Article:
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A general guide for using the Forum with some rules and tips
One more for identification
  
  Index -> FOR BEGINNERS: What is it? Where is it from?
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Greg1959




Joined: 22 Jan 2017
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PostPosted: Jan 22, 2017 21:47    Post subject: One more for identification  

Please help with this one. Could it be Rhodonite ?


IMG_0947.JPG
 Mineral: not sure
 Description:
unknown
3cm x 2.5cm
 Viewed:  590 Time(s)

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Pete Richards
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PostPosted: Jan 22, 2017 22:32    Post subject: Re: One more for identification  

This one is not nearly so easy. It is probably not rhodonite. We will need more information to help you with this, if in fact we can. Where is it from? What minerals/rocks was it found with? How hard is it? Etc.

Please read: A general guide for using the Forum with some rules and tips especially point 7:

7.-) If you need help in identifying a mineral then please follow the recommendations given in the ‘Style Guide’ of the section ‘What is this?’ that you can read by following this link

This will help you learn how to approach answering your own questions about things you have, and put you on the path to being able to do your own identifications.

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Collecting and studying crystals with intersting habits, twinning, and epitaxy
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Pete Modreski
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PostPosted: Jan 23, 2017 15:34    Post subject: Re: One more for identification  

Greg, I'll just add a few words to Pete Richards' good suggestions to you. One thing you'll learn about minerals, is that some (especially the very common ones) can be very distinctive and easy to recognize and identify, "at first sight"--like your quartz crystals with iron oxide inclusions. But others, will be much more difficult. Which I'm sure you understand--there are only a few different easily observable physical characteristics--crystal shape, color, hardness, and the other properties described in our "What is this?" section, but there are hundreds--actually thousands, of course, but maybe only hundreds that one is likely to encounter--of different minerals.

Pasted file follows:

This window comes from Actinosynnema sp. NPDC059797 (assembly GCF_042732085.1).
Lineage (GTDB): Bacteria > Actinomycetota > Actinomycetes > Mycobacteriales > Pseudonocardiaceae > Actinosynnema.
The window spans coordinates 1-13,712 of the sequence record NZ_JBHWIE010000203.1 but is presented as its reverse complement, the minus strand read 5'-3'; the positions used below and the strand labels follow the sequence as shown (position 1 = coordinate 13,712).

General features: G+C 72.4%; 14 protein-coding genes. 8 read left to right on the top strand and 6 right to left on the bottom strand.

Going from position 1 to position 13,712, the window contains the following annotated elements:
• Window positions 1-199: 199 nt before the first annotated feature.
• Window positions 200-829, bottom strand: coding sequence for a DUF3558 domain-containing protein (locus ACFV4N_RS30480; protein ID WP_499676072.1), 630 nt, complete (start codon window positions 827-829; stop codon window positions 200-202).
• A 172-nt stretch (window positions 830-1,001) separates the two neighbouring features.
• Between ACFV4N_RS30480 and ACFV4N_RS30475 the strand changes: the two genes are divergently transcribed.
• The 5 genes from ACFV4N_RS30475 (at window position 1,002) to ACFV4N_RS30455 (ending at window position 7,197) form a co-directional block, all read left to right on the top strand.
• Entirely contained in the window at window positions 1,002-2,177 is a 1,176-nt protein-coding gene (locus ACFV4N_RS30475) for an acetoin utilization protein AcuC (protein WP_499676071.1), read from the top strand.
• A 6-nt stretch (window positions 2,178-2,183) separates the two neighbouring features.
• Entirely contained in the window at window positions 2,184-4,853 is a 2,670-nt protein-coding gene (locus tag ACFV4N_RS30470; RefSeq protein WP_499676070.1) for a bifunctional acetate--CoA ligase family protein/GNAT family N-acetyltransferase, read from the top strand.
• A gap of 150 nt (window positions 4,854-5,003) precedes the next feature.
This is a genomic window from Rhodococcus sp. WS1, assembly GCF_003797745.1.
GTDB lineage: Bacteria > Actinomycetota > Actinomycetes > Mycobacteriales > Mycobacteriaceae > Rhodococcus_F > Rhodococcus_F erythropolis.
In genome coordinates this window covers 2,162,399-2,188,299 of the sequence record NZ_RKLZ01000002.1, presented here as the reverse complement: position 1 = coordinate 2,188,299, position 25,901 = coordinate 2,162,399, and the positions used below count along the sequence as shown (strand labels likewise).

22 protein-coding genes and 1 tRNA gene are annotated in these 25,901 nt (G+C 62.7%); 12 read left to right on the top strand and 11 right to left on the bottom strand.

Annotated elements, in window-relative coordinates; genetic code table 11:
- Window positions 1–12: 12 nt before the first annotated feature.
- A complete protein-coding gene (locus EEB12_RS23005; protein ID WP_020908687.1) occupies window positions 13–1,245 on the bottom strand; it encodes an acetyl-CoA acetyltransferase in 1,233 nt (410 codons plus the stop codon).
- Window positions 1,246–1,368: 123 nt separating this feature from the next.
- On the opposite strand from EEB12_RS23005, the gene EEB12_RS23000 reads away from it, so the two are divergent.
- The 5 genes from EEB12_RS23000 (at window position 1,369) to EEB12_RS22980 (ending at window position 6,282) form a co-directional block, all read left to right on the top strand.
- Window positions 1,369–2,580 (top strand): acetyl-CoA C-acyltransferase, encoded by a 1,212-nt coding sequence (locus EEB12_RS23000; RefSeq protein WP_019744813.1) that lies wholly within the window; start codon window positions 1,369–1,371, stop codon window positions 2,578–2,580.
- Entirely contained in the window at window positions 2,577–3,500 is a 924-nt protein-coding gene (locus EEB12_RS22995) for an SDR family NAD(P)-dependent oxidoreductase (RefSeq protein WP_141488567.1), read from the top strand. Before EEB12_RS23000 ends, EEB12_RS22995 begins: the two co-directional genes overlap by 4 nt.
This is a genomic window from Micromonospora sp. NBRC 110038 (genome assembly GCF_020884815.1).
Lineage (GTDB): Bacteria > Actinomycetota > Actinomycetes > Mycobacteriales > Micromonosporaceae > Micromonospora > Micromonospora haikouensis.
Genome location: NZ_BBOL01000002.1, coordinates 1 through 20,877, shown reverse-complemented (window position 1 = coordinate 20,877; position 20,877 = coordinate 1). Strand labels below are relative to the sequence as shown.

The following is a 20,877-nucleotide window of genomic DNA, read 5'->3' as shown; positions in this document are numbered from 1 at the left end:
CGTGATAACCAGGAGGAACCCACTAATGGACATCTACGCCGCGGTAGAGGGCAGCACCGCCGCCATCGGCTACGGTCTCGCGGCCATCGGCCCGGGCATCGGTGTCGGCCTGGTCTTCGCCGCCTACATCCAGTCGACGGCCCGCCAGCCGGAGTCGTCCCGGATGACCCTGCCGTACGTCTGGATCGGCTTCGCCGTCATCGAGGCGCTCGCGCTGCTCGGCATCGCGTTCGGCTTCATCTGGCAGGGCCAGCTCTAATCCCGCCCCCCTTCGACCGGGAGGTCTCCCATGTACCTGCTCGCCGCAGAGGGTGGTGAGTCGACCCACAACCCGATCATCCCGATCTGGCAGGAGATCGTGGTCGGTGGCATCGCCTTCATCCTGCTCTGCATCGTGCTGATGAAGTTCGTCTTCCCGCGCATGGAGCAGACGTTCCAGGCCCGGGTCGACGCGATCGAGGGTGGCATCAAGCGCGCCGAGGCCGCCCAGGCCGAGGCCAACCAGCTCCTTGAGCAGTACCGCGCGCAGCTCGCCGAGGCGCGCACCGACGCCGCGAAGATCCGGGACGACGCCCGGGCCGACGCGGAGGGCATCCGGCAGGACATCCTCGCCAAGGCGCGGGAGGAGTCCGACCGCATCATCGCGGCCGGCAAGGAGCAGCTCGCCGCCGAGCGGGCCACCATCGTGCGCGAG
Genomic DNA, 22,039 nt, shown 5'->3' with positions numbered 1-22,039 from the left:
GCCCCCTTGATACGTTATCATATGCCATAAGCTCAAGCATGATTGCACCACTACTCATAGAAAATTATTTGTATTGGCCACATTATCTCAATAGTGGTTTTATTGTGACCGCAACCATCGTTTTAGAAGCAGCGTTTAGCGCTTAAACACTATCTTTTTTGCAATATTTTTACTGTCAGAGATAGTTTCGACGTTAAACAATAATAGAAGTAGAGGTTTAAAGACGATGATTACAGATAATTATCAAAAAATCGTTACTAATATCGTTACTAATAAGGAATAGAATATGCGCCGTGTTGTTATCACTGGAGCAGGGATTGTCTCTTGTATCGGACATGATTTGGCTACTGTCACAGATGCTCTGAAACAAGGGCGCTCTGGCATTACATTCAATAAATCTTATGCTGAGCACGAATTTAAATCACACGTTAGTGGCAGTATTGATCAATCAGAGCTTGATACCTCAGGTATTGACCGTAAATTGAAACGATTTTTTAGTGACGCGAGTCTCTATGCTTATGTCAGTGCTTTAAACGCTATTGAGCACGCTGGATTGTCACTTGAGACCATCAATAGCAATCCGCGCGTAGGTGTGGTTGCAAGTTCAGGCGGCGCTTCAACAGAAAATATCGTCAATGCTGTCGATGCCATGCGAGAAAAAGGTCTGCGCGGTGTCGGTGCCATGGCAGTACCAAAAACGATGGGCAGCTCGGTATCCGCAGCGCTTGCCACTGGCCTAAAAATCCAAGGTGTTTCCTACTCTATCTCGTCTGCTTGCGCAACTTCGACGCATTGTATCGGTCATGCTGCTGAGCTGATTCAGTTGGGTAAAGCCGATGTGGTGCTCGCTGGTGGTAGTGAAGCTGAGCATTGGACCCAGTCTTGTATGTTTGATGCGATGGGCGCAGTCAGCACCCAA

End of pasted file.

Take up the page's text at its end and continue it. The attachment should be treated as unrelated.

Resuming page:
So, the more one learns, and studies and observes and becomes more familiar with, the different minerals, the likely you'll be able to identify more minerals with any degree of certainty. And of course, there will always be many that you'll find you can never be "certain" about, without special knowledge (such as the known minerals that are common at a particular mine or locality that has been well studied), or without special scientific tests that "only an expert, with technical equipment" can perform.

Most of the time, when we are making some "fairly simple" test on a mineral, like those described in our "What is this?" web pages, we already have a few likely ideas in mind as to what the mineral might be, and the tests we are doing, are mainly to help distinguish between several logically possible minerals--thus, we may look carefully at the crystal shape or cleavage directions, or try to measure the hardness as accurately as we can (which is not always easy to do), or try to measure the approximate specific gravity, or see if the mineral fizzes in acid.

So with all that in mind, just a couple of suggestions. Common (or perhaps I should say, "not terribly rare" minerals with the color and general appearance of your pink specimen, COULD be perhaps, lepidolite (a type of pink or violet mica), which often may occur, intergrown in or on quartz; or, corundum (ruby or sapphire). Now, these are (or ideally should be) very easy to tell apart; lepidolite, being a type of mica, is quite soft, and is flaky, whereas corundum is very hard. But this is where "details that one learns by experience" come in too; I mentioned about intergrowths; if lepidolite were intergrown with quartz, it might appear to be quite hard, when it is really not (this is where a hand lens or microscope becomes useful); and some corundum can be altered, especially on its surface, to mica or other minerals, hence, its surface may seem to be soft, whereas the pure mineral (in the interior, or before it was altered) is very hard.

Thus, there are always lots of questions and possibilities. But I would keep those two "guess" of mine in mind--which "in theory" should be very easy to distinguish between.
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